Swedish government gives go-ahead for used fuel repository

27 January 2022

Construction of the final repository for used nuclear fuel in Forsmark and the associated fuel encapsulation plant in Oskarshamn can proceed, Sweden's Minister of Climate and Environment Annika Strandhäll has announced.

A rendering of how the underground repository could appear (Image: SKB)

Radioactive waste management company Svensk Kärnbränslehantering AB (SKB) submitted applications to build Sweden's first nuclear fuel repository and an encapsulation plant to the Radiation Safety Authority (SSM) in March 2011. The integrated facility - the encapsulation plant and the Clab interim storage facility at Oskarshamn - is referred to in SKB's application as Clink.

The application concerns the disposal of 6000 capsules with a total of 12,000 tonnes of radioactive waste at a depth of about 500 metres. SKB also applied to extend the storage capacity of the Clab facility from the current 8000 tonnes of fuel to 11,000 tonnes.

The applications have been reviewed by the SSM and the Land and Environment Court. The SSM has considered issues of nuclear safety and radiation at the facilities as laid down in the country's Nuclear Activities Act. The review undertaken by the Land and Environment Court was based on the Environment Code. Both SSM and the Land and Environment Court submitted their respective positive opinions to the government on SKB's applications in January 2018.

Under the Swedish Environmental Code, before the government makes a final decision, it must consult with the municipalities of Oskarshamn and Östhammar, which have the power to veto the application. In June 2018, the municipal council in Oskarshamn voted in favour of SKB's plan to build the fuel encapsulation plant in the municipality. The municipal council of Östhammar in October 2020 approved the planned repository at Forsmark.

The government has now announced it has assessed that the applications meet the requirements of the Environmental Code and the Nuclear Activities Act and therefore allows the encapsulation plant and the final repository to be constructed. "The government supports the Swedish Radiation Safety Authority's expert assessment that the technology for the final repository is the best possible and that the method with the three barrier functions is safe and meets the requirements of the legislation, even in a very long time perspective," it said.

Further steps in licensing process

The government will now hand over the case in accordance with the Environmental Code to the Land and Environmental Court at Nacka District Court, which will issue a permit and prescribe more detailed conditions for the operation of the facilities.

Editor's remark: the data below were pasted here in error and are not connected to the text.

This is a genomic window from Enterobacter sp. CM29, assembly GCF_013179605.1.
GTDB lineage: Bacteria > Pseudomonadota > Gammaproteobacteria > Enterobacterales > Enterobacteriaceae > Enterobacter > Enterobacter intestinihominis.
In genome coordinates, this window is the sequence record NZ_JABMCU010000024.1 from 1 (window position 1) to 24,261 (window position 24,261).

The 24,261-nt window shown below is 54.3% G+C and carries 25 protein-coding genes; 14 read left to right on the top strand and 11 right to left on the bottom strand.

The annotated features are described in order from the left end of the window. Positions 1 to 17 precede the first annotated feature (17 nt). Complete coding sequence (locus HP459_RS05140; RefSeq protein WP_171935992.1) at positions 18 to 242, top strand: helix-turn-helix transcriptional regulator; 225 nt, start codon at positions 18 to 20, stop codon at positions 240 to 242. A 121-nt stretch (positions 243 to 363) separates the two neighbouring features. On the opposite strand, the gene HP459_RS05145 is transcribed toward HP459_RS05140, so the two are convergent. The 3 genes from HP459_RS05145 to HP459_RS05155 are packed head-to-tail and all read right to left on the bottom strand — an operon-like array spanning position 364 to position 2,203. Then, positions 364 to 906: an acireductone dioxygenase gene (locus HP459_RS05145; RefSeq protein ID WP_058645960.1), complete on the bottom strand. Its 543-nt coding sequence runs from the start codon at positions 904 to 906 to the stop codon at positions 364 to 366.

With the government's decision, SKB has received a permit in accordance with the Nuclear Activities Act. The decision has the condition that SSM shall carry out a continued step-by-step assessment, where future research and technology development will be part of the continued process.

"We look forward to moving on to the next step in the process," said Peter Selting, head of SKB's department for safety, quality and environment. "Now there are many details that will be reviewed and approved in the coming years, both in court and in the step-by-step review by the Swedish Radiation Safety Authority."

SKB's application to extend the storage capacity of Clab was approved by the government on 26 August last year. On the 22 December, it approved the extension of the final repository for short-lived radioactive waste.

SKB's construction projects will involve large investments, especially in the municipalities and regions concerned. In total, SKB will invest approximately SEK19 billion (USD2 billion), mainly in the construction sector, rock work and installations. It is estimated that it will take about ten years to build the used fuel repository.

"Now it will be full speed ahead to be ready to start building when all permits are in place," said Johan Hedlund, head of SKB's project department. "It will be a new, intense and fun period in SKB's history. It is now that we will complete our assignment to take care of the Swedish nuclear waste."

"It is irresponsible to leave nuclear waste in water basins year after year without a decision," Strandhäll said. "We must not hand over the responsibility to our children and grandchildren. Our generation must take responsibility for our waste. Therefore, the government allows the next step in the review process. Everyone can feel secure that the process continues via the Land and Environmental Court and the step-by-step review under the responsibility of the Swedish Radiation Safety Authority."

She added: "We and Finland are the first in the world to take responsibility for nuclear waste. This will be a safe final repository that provides security for both the environment and people. In addition, it provides long-term conditions for Swedish electricity supply and Swedish jobs."

Researched and written by World Nuclear News